The third was for Kickstand, a community cycling resource centre where we attempted to make bike baskets - not completely satisfactory on the handle bar since the basket would tilt forward if the load (i.e. 6-pack) was too heavy. I did solve this problem a few months later by modeled the basket after a pannier instead.

The fourth, the most successful, was held with Field House Ensemble, organized by artists Cindy Mochizaki. 

Last but not least, I made an exchange with Vivi - a personal tutorial for the most delicious apple pie. This whole thing is a bit ironic since a part of what I love about being department chair is not having to do as many photo demos. And 'demos' end up as a central force of my creative practice!!!

Thursday, July 4, 2013

The Accidental Encounter with Bale Straps

It's been over a year since I updated this blog. Shameful really. I will attempt to catch up. 

I was on sabbatical from August 2012 to 2013, based primarily in Vancouver, Canada.

In August 2012 I'd wanted to get a case of tomatoes to make sauce so I went to visit Annie Moss who owns an organic foods distribution company. While there I noticed heaps of baling straps. These single-use straps are found around nearly every box shipped across the globe. Binding box to box, paper to paper, and everything to pallets. Even though Annie intends to recycle them the waste factor irked me to no end. I gave myself the task of figuring out how to reuse or upcycle them. After countless youtube videos and cut up fingers I managed to make a basket using a basic weaving technique common around the world. This gesture led to several interrelated threads, the first being an experiment with bartering.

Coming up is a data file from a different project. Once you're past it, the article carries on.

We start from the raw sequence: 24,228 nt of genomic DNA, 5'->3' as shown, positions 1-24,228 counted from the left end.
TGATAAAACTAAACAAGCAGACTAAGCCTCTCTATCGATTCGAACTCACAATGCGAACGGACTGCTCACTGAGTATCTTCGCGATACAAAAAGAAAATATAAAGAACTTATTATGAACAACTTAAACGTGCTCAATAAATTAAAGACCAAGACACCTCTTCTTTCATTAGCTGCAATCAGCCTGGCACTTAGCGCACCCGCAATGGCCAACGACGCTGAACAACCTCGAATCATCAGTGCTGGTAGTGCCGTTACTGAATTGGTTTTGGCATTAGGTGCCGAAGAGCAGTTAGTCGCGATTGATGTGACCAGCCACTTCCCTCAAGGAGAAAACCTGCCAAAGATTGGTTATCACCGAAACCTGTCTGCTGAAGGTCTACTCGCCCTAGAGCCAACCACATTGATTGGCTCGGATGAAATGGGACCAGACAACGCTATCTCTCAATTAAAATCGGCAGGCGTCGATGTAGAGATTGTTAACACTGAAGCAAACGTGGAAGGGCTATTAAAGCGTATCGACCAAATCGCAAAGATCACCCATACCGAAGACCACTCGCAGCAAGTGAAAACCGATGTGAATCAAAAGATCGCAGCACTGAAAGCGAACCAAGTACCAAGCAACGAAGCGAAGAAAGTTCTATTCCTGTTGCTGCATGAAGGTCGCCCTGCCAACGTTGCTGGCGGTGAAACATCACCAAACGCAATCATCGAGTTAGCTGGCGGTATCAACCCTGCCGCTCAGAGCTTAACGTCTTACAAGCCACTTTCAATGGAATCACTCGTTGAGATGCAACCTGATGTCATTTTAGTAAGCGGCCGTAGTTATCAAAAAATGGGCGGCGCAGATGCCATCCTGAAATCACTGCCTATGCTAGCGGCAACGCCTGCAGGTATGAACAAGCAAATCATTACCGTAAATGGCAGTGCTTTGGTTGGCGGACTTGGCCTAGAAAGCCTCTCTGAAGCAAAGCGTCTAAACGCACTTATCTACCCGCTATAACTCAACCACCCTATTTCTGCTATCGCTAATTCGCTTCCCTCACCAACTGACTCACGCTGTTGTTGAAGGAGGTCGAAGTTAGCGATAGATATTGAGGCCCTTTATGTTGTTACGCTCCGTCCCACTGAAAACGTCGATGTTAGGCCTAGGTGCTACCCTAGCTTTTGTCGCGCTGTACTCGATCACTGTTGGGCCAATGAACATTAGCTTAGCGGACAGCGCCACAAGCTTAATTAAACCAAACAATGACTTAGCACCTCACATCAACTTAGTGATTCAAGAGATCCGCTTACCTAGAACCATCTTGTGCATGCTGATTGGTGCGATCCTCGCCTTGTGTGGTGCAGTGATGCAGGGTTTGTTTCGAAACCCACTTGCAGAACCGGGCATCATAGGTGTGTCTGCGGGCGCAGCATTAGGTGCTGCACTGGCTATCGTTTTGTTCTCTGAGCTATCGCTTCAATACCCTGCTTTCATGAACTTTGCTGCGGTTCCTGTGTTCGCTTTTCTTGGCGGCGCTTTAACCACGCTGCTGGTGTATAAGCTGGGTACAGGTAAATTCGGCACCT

I brought my first basket to Annie and made her a proposition – with her trash I would make her a basket each week, and she would let me have as much ‘seconds’ as I want. Seconds, in their terms, mean fruits and vegetables that are a little too old or misshapen to resell to stores. Annie agreed. I get so much food that I play vegetable Santa for several friends and families on a regular basis. Annie gives the baskets to the workers and her favorite farmers and vendors. Annie was my first bartering partner, leading to others. Many baskets later, still not a cent has changed hands.

I hope to be able to find straps upon return to Hawai'i, to continue to make baskets and barter.